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Photo: Yasin Ozturk/Anadolu Agency via Getty Images

President Trump on Thursday announced that his administration is vastly narrowing the scope of a 50-year-old law governing environmental reviews of large infrastructure and energy projects.

Why it matters: The proposed changes to the National Environmental Policy Act (NEPA) will make the process to review big-ticket fossil-fuel projects like the Keystone XL Pipeline easier and faster, while also excluding consideration of climate change.

  • It is the first major change to the Nixon-era law in more than three decades, per the New York Times.

The big picture: The move is the latest in dozens of regulatory rollbacks the Trump administration has pursued since 2017, many of them focusing on environmental issues.

  • Trump campaigned on undoing the Obama administration's aggressive environmental and climate agenda, though in many cases Trump has gone even further than simply rolling back regulations — such as Thursday's move.

Details: The change will streamline the process for acquiring approval for the projects — limiting agencies to a two-year timeline for conducting their comprehensive environmental reviews.

  • It would limit the range of which projects call for a government review by creating a category for non-major projects, which would not require review. Projects that do not have major federal funding or involvement would no longer require assessment.
  • Agencies will be able to ignore "cumulative" consequences of major infrastructure projects — which courts have interpreted as weighing a project's impact on climate change.
  • Instead of seeking approval for projects from the relevant agencies individually, the government would be required to issue one decision on any given project.

What he's saying: Trump said projects are "tied up and bogged down by an outrageously slow and burdensome federal approval process," referring to it as "big government at its absolute worst."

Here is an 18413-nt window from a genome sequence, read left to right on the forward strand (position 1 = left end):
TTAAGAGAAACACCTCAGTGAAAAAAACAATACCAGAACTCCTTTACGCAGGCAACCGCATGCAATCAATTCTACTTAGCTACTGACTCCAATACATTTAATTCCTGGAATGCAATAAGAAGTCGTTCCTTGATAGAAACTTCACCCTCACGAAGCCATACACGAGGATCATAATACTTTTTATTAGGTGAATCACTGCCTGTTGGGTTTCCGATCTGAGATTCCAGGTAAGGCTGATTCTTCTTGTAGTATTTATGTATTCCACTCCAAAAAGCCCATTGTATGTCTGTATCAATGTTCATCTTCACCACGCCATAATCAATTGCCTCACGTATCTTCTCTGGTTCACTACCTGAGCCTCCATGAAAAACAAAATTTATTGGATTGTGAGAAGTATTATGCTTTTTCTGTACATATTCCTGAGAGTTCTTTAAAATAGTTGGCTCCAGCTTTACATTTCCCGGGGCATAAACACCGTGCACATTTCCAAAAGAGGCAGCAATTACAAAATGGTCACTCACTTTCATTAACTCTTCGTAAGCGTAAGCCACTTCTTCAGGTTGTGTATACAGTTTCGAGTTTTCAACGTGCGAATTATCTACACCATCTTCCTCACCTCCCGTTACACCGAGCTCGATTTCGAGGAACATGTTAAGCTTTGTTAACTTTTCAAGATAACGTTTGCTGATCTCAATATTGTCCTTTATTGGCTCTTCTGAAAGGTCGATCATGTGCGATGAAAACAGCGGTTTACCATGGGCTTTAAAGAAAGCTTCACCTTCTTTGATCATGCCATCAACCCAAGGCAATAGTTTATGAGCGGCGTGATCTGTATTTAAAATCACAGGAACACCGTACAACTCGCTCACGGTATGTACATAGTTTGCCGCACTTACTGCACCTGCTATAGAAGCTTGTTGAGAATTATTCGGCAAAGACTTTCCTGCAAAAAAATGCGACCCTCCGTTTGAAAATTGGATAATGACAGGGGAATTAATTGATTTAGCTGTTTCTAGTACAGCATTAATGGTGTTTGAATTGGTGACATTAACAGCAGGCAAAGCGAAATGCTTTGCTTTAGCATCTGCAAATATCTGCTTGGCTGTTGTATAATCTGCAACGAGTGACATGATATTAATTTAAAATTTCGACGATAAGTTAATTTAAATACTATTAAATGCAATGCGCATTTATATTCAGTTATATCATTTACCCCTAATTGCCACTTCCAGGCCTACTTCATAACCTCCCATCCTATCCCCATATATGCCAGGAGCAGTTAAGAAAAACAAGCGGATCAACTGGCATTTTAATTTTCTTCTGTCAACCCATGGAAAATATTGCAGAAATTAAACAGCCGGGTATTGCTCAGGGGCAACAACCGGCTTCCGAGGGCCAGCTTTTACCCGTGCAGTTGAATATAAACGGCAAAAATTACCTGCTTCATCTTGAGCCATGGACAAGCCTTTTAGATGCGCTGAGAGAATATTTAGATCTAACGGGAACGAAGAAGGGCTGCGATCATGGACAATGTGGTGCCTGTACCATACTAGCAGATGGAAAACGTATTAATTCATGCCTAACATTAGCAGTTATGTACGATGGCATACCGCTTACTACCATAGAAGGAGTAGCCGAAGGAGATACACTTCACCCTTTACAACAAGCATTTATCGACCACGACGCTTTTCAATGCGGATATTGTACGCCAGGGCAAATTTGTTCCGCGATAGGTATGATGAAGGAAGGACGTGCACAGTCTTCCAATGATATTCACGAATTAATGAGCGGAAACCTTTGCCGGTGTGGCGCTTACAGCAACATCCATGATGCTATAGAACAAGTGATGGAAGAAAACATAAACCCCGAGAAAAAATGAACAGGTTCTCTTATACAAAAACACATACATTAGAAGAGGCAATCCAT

The other side: Environmental groups and Democratic politicians condemned the move. Richard Revesz, a professor of environmental and regulatory law at NYU School of Law, said the rule change could ultimately — and ironically — prolong reviews even more because critics will sue, tying up the projects in court.

What we're watching: To what degree companies building projects that undergo NEPA reviews will seek to do more comprehensive reviews than the law requires to defend against likely lawsuits, per Axios' Amy Harder.

Go deeper:

Go deeper

Updated 7 hours ago - Politics & Policy

Coronavirus dashboard

Illustration: Sarah Grillo/Axios

  1. Health: The good and bad news about antibody therapies — Fauci: Hotspots have materialized across "the entire country."
  2. World: Belgium imposes lockdown, citing "health emergency" due to influx of cases.
  3. Economy: Conference Board predicts economy won’t fully recover until late 2021.
  4. Education: Surge threatens to shut classrooms down again.
  5. Technology: The pandemic isn't slowing tech.
  6. Travel: CDC replaces COVID-19 cruise ban with less restrictive "conditional sailing order."
  7. Sports: High school football's pandemic struggles.
  8. 🎧Podcast: The vaccine race turns toward nationalism.
Dan Primack, author of Pro Rata
Updated 7 hours ago - Economy & Business

Dunkin' Brands agrees to $11B Inspire Brands sale

Photo: Alexi Rosenfeld/Getty Images

Dunkin' Brands, operator of both Dunkin' Donuts and Baskin-Robbins, agreed on Friday to be taken private for nearly $11.3 billion, including debt, by Inspire Brands, a restaurant platform sponsored by private equity firm Roark Capital.

Why it matters: Buying Dunkin’ will more than double Inspire’s footprint, making it one of the biggest restaurant deals in the past 10 years. This could ultimately set up an IPO for Inspire, which already owns Arby's, Jimmy John's and Buffalo Wild Wings.

Ina Fried, author of Login
9 hours ago - Technology

Federal judge halts Trump administration limit on TikTok

Illustration: Aïda Amer/Axios

A federal judge on Friday issued an injunction preventing the Trump administration from imposing limits on the distribution of TikTok, Bloomberg reports. The injunction request came as part of a suit brought by creators who make a living on the video service.

Why it matters: The administration has been seeking to force a sale of, or block, the Chinese-owned service. It also moved to ban the service from operating in the U.S. as of Nov. 12, a move which was put on hold by Friday's injunction.